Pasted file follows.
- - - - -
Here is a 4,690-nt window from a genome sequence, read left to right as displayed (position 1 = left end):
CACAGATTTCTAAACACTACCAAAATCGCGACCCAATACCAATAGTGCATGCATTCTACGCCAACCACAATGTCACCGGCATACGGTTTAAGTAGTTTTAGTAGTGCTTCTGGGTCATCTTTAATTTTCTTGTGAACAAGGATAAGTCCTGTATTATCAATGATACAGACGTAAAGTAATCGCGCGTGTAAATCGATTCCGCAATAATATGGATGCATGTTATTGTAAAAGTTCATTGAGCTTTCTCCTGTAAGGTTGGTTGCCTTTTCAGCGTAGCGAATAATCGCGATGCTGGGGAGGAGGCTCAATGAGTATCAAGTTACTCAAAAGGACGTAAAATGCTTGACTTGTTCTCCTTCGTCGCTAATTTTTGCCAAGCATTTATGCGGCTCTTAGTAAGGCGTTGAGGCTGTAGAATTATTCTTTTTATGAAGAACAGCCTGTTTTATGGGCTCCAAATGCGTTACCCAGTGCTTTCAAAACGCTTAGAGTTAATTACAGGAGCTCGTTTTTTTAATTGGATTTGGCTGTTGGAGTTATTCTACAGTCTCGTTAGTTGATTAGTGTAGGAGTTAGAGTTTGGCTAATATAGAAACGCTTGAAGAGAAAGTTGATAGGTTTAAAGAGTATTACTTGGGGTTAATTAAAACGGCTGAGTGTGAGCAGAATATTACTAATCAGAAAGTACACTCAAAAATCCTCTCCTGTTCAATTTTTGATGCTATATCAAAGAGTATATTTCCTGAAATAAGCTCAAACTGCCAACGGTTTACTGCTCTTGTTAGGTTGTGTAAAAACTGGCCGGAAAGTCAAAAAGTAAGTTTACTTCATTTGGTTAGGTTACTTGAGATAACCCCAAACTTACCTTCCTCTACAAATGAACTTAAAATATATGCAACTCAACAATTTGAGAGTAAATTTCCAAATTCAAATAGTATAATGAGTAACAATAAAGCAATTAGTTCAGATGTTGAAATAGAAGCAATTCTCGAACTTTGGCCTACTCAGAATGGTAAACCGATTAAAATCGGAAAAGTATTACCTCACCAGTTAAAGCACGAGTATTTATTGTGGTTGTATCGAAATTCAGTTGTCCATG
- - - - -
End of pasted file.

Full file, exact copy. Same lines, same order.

Here is a 4,690-nt window from a genome sequence, read left to right as displayed (position 1 = left end):
CACAGATTTCTAAACACTACCAAAATCGCGACCCAATACCAATAGTGCATGCATTCTACGCCAACCACAATGTCACCGGCATACGGTTTAAGTAGTTTTAGTAGTGCTTCTGGGTCATCTTTAATTTTCTTGTGAACAAGGATAAGTCCTGTATTATCAATGATACAGACGTAAAGTAATCGCGCGTGTAAATCGATTCCGCAATAATATGGATGCATGTTATTGTAAAAGTTCATTGAGCTTTCTCCTGTAAGGTTGGTTGCCTTTTCAGCGTAGCGAATAATCGCGATGCTGGGGAGGAGGCTCAATGAGTATCAAGTTACTCAAAAGGACGTAAAATGCTTGACTTGTTCTCCTTCGTCGCTAATTTTTGCCAAGCATTTATGCGGCTCTTAGTAAGGCGTTGAGGCTGTAGAATTATTCTTTTTATGAAGAACAGCCTGTTTTATGGGCTCCAAATGCGTTACCCAGTGCTTTCAAAACGCTTAGAGTTAATTACAGGAGCTCGTTTTTTTAATTGGATTTGGCTGTTGGAGTTATTCTACAGTCTCGTTAGTTGATTAGTGTAGGAGTTAGAGTTTGGCTAATATAGAAACGCTTGAAGAGAAAGTTGATAGGTTTAAAGAGTATTACTTGGGGTTAATTAAAACGGCTGAGTGTGAGCAGAATATTACTAATCAGAAAGTACACTCAAAAATCCTCTCCTGTTCAATTTTTGATGCTATATCAAAGAGTATATTTCCTGAAATAAGCTCAAACTGCCAACGGTTTACTGCTCTTGTTAGGTTGTGTAAAAACTGGCCGGAAAGTCAAAAAGTAAGTTTACTTCATTTGGTTAGGTTACTTGAGATAACCCCAAACTTACCTTCCTCTACAAATGAACTTAAAATATATGCAACTCAACAATTTGAGAGTAAATTTCCAAATTCAAATAGTATAATGAGTAACAATAAAGCAATTAGTTCAGATGTTGAAATAGAAGCAATTCTCGAACTTTGGCCTACTCAGAATGGTAAACCGATTAAAATCGGAAAAGTATTACCTCACCAGTTAAAGCACGAGTATTTATTGTGGTTGTATCGAAATTCAGTTGTCCATG